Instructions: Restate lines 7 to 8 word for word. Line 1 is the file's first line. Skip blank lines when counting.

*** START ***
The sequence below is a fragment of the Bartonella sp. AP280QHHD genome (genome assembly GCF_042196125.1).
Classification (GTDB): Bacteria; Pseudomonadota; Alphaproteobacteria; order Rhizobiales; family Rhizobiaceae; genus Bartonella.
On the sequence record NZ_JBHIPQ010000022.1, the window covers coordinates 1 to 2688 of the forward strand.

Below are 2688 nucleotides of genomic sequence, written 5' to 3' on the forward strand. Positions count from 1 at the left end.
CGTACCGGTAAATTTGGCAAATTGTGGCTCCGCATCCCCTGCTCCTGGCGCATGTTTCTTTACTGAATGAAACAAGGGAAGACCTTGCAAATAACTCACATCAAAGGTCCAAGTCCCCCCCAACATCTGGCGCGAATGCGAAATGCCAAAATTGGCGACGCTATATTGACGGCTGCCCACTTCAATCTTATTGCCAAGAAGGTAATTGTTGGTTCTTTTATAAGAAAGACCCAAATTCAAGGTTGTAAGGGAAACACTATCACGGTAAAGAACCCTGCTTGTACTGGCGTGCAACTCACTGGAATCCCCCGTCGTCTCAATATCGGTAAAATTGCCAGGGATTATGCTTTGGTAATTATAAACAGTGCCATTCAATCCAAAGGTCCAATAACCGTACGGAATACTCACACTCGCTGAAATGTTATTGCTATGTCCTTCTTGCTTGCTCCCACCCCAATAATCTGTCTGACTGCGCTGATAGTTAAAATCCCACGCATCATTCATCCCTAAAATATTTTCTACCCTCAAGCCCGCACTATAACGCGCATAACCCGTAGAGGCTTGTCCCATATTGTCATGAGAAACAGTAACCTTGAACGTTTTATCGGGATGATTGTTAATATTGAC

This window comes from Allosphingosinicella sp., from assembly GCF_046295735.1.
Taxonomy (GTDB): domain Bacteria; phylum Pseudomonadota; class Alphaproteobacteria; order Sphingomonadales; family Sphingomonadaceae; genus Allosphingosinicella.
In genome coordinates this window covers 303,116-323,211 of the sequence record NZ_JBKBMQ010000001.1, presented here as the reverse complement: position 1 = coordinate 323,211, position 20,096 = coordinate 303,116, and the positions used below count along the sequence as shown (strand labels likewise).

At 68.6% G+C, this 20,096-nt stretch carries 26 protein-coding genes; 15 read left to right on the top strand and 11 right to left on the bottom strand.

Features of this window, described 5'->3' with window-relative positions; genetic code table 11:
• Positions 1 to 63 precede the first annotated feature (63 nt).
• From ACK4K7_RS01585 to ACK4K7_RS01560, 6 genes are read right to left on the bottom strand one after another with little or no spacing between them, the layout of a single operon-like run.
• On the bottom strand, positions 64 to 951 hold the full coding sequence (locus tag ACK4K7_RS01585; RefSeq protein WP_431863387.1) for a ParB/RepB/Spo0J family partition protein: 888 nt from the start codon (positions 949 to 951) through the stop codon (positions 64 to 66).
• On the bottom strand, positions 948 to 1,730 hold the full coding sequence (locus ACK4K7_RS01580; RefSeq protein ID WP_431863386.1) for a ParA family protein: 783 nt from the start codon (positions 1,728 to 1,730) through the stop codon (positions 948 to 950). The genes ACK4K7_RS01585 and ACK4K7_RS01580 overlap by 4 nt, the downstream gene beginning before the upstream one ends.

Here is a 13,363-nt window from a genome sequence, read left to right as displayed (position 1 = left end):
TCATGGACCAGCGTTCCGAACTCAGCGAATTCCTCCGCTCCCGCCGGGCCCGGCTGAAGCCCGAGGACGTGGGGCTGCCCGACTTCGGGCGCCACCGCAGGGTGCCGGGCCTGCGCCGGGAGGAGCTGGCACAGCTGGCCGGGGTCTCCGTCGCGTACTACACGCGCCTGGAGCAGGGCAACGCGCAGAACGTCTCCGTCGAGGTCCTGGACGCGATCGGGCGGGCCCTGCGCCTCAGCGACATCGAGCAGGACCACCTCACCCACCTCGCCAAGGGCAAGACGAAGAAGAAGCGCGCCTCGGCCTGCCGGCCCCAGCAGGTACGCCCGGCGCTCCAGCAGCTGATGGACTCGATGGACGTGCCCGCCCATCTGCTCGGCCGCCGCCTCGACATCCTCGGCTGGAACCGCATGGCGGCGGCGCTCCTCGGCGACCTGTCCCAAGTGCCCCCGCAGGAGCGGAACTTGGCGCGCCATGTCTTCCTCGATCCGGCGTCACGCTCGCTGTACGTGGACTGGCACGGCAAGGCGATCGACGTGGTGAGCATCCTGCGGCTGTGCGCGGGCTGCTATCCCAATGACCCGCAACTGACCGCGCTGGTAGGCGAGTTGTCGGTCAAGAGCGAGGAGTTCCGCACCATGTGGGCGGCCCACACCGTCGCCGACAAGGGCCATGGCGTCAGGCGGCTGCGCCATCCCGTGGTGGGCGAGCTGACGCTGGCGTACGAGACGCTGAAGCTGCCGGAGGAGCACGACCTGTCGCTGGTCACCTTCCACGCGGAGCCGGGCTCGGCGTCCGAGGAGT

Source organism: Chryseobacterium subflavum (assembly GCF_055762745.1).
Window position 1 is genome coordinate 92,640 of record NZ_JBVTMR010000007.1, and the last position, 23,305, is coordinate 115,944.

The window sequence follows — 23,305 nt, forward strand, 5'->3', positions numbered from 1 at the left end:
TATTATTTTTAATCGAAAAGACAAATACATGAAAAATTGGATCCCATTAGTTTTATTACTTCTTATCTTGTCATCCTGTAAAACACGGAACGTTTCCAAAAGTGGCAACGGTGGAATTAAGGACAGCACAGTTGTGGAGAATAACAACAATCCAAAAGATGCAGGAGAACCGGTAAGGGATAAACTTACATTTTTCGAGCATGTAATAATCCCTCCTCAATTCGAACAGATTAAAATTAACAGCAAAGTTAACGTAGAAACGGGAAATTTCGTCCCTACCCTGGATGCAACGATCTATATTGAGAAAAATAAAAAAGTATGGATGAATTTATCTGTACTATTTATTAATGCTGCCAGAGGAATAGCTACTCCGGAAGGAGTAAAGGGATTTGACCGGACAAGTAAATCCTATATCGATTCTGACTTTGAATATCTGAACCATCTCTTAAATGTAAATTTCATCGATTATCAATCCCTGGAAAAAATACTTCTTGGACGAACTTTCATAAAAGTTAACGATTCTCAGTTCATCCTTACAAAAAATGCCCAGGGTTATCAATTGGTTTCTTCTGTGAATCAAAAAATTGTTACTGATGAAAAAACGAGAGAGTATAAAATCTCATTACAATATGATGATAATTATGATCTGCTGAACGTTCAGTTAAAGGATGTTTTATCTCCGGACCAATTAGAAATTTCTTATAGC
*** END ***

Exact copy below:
Taxonomy (GTDB): domain Bacteria; phylum Pseudomonadota; class Alphaproteobacteria; order Sphingomonadales; family Sphingomonadaceae; genus Allosphingosinicella.
In genome coordinates this window covers 303,116-323,211 of the sequence record NZ_JBKBMQ010000001.1, presented here as the reverse complement: position 1 = coordinate 323,211, position 20,096 = coordinate 303,116, and the positions used below count along the sequence as shown (strand labels likewise).